Tuberculosis (TB) is a potentially fatal contagious disease that spreads between people via coughs and sneezes. Jorge Parada, medical director of infectious disease at Loyola University Health System, noted that TB is the most common infection in the world and the second leading cause of death due to infectious disease, after HIV/AIDS.
When a person with untreated TB coughs, sneezes or laughs, he or she can spread bacteria through droplets in the air. Contracting TB typically requires close contact with someone who has TB for an extensive period of time, often in confined quarters. So one is more likely to get TB from a colleague or family member than a stranger.
Someone can be infected with TB (i.e. has the TB germs) but not have TB disease, if the body's immune system protects him or her--a condition known as latent TB. But the immune system can be weakened by AIDS, diabetes, previous TB exposure, drug abuse, chemotherapy, malnutrition, old age or another factor.
TB has spread concomitantly with HIV because each propels the development of the other. The number of TB cases has risen since the 1980s, reports the Mayo Clinic.
Since TB is an infectious disease, your risk of getting it increase if you live or travel in places with high TB rates. Sections of sub-saharan Africa, India, China, Mexico, the former Soviet Union, southeast Asia and Micronesia have high rates of TB, according to the Mayo Clinic.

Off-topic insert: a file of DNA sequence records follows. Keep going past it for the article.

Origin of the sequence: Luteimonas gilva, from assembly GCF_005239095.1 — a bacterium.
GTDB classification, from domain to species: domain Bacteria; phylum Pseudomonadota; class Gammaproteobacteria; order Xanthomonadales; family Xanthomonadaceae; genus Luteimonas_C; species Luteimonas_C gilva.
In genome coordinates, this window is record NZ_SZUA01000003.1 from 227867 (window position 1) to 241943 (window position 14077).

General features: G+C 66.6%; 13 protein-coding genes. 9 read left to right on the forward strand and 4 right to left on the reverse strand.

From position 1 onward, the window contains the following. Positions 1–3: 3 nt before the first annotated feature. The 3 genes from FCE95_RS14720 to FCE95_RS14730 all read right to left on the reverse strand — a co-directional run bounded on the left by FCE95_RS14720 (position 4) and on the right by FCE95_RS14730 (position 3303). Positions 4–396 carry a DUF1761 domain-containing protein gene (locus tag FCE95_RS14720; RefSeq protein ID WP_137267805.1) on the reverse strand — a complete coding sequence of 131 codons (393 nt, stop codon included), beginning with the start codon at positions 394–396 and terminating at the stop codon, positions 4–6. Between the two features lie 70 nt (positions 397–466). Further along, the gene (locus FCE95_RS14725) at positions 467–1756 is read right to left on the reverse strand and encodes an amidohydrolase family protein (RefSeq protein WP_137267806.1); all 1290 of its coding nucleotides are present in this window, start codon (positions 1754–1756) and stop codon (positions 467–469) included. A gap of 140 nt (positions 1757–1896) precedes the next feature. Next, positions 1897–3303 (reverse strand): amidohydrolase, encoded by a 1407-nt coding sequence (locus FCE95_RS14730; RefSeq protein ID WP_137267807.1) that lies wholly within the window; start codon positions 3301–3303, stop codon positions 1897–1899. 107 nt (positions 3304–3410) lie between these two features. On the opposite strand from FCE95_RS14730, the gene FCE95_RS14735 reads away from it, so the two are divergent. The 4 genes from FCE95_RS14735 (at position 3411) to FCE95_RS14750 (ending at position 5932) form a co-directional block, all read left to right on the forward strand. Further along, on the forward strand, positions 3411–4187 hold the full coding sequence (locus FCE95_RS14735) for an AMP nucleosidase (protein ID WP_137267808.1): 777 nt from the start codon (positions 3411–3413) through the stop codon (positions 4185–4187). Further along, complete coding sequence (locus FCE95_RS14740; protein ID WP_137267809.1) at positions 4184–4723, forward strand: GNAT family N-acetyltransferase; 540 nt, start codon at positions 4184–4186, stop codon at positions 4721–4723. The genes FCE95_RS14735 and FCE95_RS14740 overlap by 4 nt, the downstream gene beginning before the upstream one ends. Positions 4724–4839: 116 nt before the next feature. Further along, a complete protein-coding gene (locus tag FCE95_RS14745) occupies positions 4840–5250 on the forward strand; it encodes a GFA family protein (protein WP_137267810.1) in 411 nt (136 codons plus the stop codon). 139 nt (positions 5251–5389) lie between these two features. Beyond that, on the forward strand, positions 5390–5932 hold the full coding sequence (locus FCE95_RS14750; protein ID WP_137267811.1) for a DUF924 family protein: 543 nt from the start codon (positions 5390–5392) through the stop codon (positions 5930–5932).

Latent TB is not contagious and has no symptoms. Once active, TB becomes contagious and can cause weight loss, fevers, chills, fatigue and night sweats. Since TB primarily affects the lungs, the most telling signs involve coughing. Coughing up blood, chest pain, breathing difficulties and persistent coughing are common.
During a common TB diagnostic skin test, the doctor injects tuberculin into one's forearm. Between two days to three days later, a doctor will see if your arm has a large, hard red bump, which indicates TB infection but not that the disease has transpired. Blood and sputum tests along with a chest X-ray may be necessary to corroborate one's health or illness.
Since blood and skin tests are not perfect, infectious disease specialist Walt Tomford, noted, "A complete history and physical exam is a bedside diagnostician's best clinical tool."
The American Lung Association reports that people with latent TB will receive preventative therapy. The most common therapy of this kind is a six to nine month daily dose of isoniazid (INH). Tomford emphasized the importance of proceeding past denial and taking the prescribed medicine for latent TB so it doesn't evolve into active TB.
Those with active TB will be prescribed a combination of various medicines for between six and 12 months. Keeping up with proper drug intake is of the utmost importance because if one lapses, and TB comes back it may be drug resistant. This will make it much more difficult to cure. Multi-drug resistant TB is particularly lethal.